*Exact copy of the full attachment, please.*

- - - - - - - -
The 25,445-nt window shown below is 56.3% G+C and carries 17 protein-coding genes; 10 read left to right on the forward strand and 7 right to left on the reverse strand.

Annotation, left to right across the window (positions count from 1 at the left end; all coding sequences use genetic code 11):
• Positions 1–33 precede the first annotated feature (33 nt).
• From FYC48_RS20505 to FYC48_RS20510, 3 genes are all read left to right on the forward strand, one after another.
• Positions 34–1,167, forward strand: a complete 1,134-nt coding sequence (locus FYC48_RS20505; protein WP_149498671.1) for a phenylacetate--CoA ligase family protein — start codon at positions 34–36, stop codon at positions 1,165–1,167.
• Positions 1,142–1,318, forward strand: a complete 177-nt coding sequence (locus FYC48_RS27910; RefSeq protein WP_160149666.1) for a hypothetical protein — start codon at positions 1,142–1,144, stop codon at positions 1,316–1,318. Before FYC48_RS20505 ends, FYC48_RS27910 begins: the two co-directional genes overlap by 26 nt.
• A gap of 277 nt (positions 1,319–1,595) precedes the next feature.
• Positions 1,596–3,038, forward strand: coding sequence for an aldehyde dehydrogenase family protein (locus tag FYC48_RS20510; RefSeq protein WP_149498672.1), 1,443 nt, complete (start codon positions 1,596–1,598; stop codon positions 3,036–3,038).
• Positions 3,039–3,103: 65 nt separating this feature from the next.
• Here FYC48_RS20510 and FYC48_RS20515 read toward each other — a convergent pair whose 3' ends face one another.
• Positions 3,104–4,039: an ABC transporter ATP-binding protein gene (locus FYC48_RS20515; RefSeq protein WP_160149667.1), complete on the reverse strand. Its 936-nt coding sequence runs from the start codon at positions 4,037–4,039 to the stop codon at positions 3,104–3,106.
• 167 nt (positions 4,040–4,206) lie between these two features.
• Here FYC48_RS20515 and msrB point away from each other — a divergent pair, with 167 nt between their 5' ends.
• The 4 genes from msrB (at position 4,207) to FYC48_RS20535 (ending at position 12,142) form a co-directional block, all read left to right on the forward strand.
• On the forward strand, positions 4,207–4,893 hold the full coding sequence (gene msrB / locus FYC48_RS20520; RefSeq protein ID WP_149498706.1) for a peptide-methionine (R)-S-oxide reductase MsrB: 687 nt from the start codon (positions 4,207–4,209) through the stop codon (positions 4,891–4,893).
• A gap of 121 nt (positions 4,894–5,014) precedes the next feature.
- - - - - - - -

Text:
The 25,445-nt window shown below is 56.3% G+C and carries 17 protein-coding genes; 10 read left to right on the forward strand and 7 right to left on the reverse strand.

Annotation, left to right across the window (positions count from 1 at the left end; all coding sequences use genetic code 11):
• Positions 1–33 precede the first annotated feature (33 nt).
• From FYC48_RS20505 to FYC48_RS20510, 3 genes are all read left to right on the forward strand, one after another.
• Positions 34–1,167, forward strand: a complete 1,134-nt coding sequence (locus FYC48_RS20505; protein WP_149498671.1) for a phenylacetate--CoA ligase family protein — start codon at positions 34–36, stop codon at positions 1,165–1,167.
• Positions 1,142–1,318, forward strand: a complete 177-nt coding sequence (locus FYC48_RS27910; RefSeq protein WP_160149666.1) for a hypothetical protein — start codon at positions 1,142–1,144, stop codon at positions 1,316–1,318. Before FYC48_RS20505 ends, FYC48_RS27910 begins: the two co-directional genes overlap by 26 nt.
• A gap of 277 nt (positions 1,319–1,595) precedes the next feature.
• Positions 1,596–3,038, forward strand: coding sequence for an aldehyde dehydrogenase family protein (locus tag FYC48_RS20510; RefSeq protein WP_149498672.1), 1,443 nt, complete (start codon positions 1,596–1,598; stop codon positions 3,036–3,038).
• Positions 3,039–3,103: 65 nt separating this feature from the next.
• Here FYC48_RS20510 and FYC48_RS20515 read toward each other — a convergent pair whose 3' ends face one another.
• Positions 3,104–4,039: an ABC transporter ATP-binding protein gene (locus FYC48_RS20515; RefSeq protein WP_160149667.1), complete on the reverse strand. Its 936-nt coding sequence runs from the start codon at positions 4,037–4,039 to the stop codon at positions 3,104–3,106.
• 167 nt (positions 4,040–4,206) lie between these two features.
• Here FYC48_RS20515 and msrB point away from each other — a divergent pair, with 167 nt between their 5' ends.
• The 4 genes from msrB (at position 4,207) to FYC48_RS20535 (ending at position 12,142) form a co-directional block, all read left to right on the forward strand.
• On the forward strand, positions 4,207–4,893 hold the full coding sequence (gene msrB / locus FYC48_RS20520; RefSeq protein ID WP_149498706.1) for a peptide-methionine (R)-S-oxide reductase MsrB: 687 nt from the start codon (positions 4,207–4,209) through the stop codon (positions 4,891–4,893).
• A gap of 121 nt (positions 4,894–5,014) precedes the next feature.